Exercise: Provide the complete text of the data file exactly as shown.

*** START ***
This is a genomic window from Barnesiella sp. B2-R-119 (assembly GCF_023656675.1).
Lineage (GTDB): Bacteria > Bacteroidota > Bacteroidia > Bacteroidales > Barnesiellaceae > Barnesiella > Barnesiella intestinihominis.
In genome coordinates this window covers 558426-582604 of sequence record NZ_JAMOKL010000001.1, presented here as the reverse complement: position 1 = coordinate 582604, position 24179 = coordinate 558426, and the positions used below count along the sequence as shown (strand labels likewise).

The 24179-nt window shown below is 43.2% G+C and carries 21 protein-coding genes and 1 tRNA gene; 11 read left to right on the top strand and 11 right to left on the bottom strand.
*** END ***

This is a genomic window from Barnesiella sp. B2-R-119 (assembly GCF_023656675.1).
Lineage (GTDB): Bacteria > Bacteroidota > Bacteroidia > Bacteroidales > Barnesiellaceae > Barnesiella > Barnesiella intestinihominis.
In genome coordinates this window covers 558426-582604 of sequence record NZ_JAMOKL010000001.1, presented here as the reverse complement: position 1 = coordinate 582604, position 24179 = coordinate 558426, and the positions used below count along the sequence as shown (strand labels likewise).

The 24179-nt window shown below is 43.2% G+C and carries 21 protein-coding genes and 1 tRNA gene; 11 read left to right on the top strand and 11 right to left on the bottom strand.